Mystical Javan music for art performances.
“LICHEN” is an interesting title for a collection of tracks found stored away in the vaults of Dijf Sander’s music catalogue. It is a collection of six tracks that Dijf says are made for performance and dance. Like his last couple of albums “Java” and “Puja”, it feels at home in the world of Indonesia and Bali – but this time the performances are more serpentine and slinky rather than celebratory or muddy.
The key to the music is the tuned percussion, the Javan drums and the space the synths and electronics give to the world around it. “Stroking the Furnace” is a beautifully choreographed kalimba and mallet let piece with flutes, Eastern wire synths and deep resonating drums. The forest sounds of nature get room to breathe between melodic sections and the whole piece sounds perfect for an audio-visual drone footage collection. The Gamelan plays a central role in the majestic beauty of “Spring in Autumn”. Sounding like a pensive lullaby, it is underscored by thin harmonium-esque string and haunted afterthoughts of echoes that bend off-key. It sounds beautiful but it also sounds a little creepy too and that tone shines throughout the EP.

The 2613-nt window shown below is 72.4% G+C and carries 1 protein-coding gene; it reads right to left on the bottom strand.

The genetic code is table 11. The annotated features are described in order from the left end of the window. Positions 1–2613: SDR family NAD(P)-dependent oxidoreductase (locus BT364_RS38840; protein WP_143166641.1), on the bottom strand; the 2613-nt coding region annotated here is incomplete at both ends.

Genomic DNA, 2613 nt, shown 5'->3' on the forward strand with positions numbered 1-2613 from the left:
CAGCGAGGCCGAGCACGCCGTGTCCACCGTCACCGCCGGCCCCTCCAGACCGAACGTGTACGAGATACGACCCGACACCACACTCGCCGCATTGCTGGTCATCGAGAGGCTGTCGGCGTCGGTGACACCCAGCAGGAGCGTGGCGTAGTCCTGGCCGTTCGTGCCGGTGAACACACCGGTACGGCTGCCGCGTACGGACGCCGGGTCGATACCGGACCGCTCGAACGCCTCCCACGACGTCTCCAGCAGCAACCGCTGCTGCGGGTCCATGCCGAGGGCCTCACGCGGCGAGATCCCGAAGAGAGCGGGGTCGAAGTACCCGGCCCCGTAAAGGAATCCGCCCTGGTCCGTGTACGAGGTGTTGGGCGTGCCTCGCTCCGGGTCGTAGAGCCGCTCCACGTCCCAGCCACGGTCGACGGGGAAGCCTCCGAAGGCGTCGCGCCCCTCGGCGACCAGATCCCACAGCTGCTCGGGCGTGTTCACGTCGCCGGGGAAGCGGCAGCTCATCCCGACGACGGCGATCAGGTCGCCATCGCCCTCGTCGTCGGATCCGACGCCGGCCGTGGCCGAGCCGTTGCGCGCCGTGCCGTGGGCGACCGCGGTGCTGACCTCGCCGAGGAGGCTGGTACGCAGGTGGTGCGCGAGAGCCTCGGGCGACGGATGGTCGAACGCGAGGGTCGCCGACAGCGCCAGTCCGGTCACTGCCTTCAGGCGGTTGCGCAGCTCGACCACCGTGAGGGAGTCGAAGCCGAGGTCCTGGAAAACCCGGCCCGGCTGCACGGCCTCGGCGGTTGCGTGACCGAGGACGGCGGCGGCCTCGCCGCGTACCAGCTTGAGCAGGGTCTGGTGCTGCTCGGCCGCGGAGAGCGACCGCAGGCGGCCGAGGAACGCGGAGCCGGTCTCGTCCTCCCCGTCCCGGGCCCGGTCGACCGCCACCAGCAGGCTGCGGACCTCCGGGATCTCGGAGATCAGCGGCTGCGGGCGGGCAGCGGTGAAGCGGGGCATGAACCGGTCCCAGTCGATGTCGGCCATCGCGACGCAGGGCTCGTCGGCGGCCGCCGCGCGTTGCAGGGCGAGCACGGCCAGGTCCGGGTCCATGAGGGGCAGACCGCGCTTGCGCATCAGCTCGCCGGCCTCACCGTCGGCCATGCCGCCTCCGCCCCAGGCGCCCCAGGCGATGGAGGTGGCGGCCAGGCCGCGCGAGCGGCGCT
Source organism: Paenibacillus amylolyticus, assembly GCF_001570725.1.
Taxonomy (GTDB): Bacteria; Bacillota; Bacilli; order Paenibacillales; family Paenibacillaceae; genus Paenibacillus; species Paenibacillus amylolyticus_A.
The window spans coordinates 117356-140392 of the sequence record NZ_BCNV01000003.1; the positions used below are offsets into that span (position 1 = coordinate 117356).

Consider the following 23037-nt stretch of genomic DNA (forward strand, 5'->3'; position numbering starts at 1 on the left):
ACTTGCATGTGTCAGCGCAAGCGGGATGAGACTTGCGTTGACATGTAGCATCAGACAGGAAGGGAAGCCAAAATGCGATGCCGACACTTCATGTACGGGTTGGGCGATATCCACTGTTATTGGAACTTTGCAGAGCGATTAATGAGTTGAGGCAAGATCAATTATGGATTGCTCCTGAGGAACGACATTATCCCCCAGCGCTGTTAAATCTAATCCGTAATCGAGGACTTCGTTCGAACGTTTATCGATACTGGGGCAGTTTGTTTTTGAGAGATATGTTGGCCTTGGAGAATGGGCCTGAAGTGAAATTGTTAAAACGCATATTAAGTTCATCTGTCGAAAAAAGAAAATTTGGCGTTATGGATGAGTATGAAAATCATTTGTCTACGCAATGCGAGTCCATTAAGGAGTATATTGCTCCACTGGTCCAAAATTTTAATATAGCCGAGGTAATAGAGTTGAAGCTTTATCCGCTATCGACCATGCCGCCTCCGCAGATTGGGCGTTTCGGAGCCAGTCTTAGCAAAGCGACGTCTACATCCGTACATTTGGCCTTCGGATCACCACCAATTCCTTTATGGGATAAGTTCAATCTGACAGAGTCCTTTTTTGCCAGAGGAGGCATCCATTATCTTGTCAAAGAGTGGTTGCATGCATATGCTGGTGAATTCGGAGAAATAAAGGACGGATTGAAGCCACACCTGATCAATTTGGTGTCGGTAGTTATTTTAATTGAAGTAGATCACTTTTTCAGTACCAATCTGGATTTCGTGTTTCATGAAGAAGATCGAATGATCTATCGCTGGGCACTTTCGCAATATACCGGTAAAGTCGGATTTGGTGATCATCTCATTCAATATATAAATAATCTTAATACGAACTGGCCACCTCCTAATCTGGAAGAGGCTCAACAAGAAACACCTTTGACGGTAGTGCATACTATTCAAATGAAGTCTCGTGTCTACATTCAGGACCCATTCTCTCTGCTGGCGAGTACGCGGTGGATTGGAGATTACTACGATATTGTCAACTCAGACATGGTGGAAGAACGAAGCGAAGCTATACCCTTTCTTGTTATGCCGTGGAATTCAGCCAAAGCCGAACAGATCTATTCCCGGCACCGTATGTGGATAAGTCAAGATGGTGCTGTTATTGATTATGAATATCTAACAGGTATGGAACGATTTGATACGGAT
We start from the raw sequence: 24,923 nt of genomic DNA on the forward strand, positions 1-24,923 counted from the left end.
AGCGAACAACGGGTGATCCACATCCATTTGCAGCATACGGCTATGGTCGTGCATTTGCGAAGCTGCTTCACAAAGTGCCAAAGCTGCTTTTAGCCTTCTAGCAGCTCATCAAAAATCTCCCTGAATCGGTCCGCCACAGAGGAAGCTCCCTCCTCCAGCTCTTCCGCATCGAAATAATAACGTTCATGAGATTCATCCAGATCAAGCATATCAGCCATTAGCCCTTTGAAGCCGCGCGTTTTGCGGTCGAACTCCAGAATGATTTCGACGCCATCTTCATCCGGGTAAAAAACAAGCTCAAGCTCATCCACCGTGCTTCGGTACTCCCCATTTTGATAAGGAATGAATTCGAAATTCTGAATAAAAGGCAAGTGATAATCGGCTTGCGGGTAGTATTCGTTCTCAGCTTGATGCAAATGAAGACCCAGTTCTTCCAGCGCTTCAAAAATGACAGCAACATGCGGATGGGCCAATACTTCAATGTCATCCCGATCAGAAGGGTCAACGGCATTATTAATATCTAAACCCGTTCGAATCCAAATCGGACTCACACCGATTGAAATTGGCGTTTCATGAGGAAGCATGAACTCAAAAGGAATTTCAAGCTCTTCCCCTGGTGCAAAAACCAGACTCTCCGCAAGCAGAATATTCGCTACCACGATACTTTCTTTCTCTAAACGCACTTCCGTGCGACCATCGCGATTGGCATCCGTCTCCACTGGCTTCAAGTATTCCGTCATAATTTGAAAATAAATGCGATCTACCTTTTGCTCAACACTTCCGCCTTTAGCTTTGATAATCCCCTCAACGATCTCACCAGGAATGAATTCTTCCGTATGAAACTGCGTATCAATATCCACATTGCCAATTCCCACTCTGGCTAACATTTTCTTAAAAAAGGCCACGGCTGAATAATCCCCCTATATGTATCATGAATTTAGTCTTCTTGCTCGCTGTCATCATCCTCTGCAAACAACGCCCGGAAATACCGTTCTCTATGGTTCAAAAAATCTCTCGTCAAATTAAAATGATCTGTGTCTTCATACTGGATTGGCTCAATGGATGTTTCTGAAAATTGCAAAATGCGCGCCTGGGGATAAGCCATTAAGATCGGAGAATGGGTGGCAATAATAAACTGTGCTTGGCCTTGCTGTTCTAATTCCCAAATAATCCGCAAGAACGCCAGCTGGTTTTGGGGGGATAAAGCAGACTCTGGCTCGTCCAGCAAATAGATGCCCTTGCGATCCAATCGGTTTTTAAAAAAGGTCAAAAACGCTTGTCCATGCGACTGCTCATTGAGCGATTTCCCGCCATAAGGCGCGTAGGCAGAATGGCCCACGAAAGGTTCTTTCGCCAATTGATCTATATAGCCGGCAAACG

Whether it’s the deep grooves of “The Undergrowth”, which puts drums and production processing first, or the dissonant piano of ‘Brothers Theme” with its melody first, Dijf Sanders is always able to balance beauty and danger. Nowhere is it best captured than in the final two tracks on the EP. “Swans On Drums” is a true performance piece pulling in tons of percussion instruments and noises to create a mini symphony of sounds. Moving from fast-paced drum scatters to slow-motion cries of keyboards detuning themselves, it is a wild ride. The flipside is the sorrowful “Dynasty of Sparrows” which has an Iranian feel to me. The duet of plucked zither and string really sell the harrowing heartfelt beauty of romance and duty.
Whilst it isn’t where I’d tell you to start with Dijf Sanders’ music (Puja or Java would be my recommendations), this is a great addition. Great for performances but great for a musical journey too, no one does post-exotica quite like Dijf Sanders.